Take a haunted walking tour where you get to learn about the history of Vancouver, from its founding to the great fire of, visit the city’s oldest hotel, and hear the history of the infamous locals who helped make the city what it is. It is a fun way to make your way around Gastown highlights and neighborhood.

Stop at the iconic antique-style steam clock, built in 1977 that whistles to announce the time. This is one of the most popular Instagram spots in Vancouver.

Day 2


Sadly, Chinatown in Vancouver has seen better days. With this city having the largest Chinatown in all of Canada and the third largest in all of North America, it is no surprise it is still an active hub of color, tasty cuisine, and cultural destination. Make your way through the local apothecary’s and see how eastern medicine continues to be a popular choice with herbal ingredients and remedies.

Learning about the herbal remedies that Chinatown has to offer

Photo of Beginner’s Guide to Vancouver, British Columbia by Nicholas Rosen

You can take a walking food tour around Chinatown. Starting at the Dr. Sun Yat Sen Classical Chinese Garden. It is the first Chinese garden in Canada. It is easy to enjoy the tranquility here with calming green ponds and colorful scenery you will be taken through the area by a professional chef. You will be given a short history of Chinese culture and how it evolved in Vancouver.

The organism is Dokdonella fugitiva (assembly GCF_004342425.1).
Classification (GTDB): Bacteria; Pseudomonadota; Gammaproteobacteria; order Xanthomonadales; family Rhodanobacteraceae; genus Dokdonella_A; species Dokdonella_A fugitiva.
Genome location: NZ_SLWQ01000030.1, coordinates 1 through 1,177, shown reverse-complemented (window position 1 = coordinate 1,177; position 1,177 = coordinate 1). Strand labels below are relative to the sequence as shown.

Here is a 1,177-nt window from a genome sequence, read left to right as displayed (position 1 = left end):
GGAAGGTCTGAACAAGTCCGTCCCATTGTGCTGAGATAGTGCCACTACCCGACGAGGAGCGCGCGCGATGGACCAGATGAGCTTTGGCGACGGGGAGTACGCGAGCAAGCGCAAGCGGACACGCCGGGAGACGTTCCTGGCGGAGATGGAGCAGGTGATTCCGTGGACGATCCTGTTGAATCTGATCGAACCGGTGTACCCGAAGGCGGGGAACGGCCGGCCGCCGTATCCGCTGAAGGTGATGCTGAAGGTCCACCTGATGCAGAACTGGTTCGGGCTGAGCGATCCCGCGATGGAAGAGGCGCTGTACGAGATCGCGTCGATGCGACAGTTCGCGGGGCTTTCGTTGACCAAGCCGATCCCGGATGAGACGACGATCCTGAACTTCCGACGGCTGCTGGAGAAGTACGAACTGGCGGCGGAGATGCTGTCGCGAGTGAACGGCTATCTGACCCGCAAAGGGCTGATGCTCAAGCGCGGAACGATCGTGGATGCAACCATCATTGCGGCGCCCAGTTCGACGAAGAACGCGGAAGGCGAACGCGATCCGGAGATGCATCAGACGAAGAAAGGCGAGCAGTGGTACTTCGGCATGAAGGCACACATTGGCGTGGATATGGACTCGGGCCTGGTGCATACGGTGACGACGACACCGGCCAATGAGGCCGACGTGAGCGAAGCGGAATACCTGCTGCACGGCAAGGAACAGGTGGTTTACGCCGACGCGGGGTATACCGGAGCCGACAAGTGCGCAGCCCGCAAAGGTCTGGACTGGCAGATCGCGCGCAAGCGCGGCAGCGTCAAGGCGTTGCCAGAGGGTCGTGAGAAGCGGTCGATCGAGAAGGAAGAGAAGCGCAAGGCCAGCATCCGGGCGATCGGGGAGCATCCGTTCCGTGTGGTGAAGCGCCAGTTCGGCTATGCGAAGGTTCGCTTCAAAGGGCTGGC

From there you will take a leisurely stroll through the Chinatown market, making several stops at key buildings that were famous in Vancouver Chinatown for its membership and involvement in building up Chinatown businesses and infrastructure into what it is today. You will finish with a delicious meal of dim sum.

Tip: Do not just stick to Chinatown for your Asian cuisine fix. You can find a lot of other good restaurants to eat in the Westend along Robson St. from tasty Korean BBQ to Thai and Vietnamese.

Day 3

Museum of Anthropology

Photo of Beginner’s Guide to Vancouver, British Columbia by Nicholas Rosen

Overlooking the mountains and ocean, just being here is enough on its own but this museum is a great part of Vancouver. If you are interested to learn more about the First Nations multiple cultures and people, this is a great stop and a must see on your list of museums. This museum is actually located on the campus of the University of British Columbia. It is a massive collection of artworks, sculptures, clothing, all with particular focus on the Indigenous people of the Pacific Northwest. Many of these are on your loan or donated by the current descendants of these peoples looking to inform us of them history and cultures. Which is why you will see also more recent creative works from local and abroad artists using some of or the exact same techniques used decades ago. You will find massive totem poles. It also deviates into other cultures from around the world. This is where you can really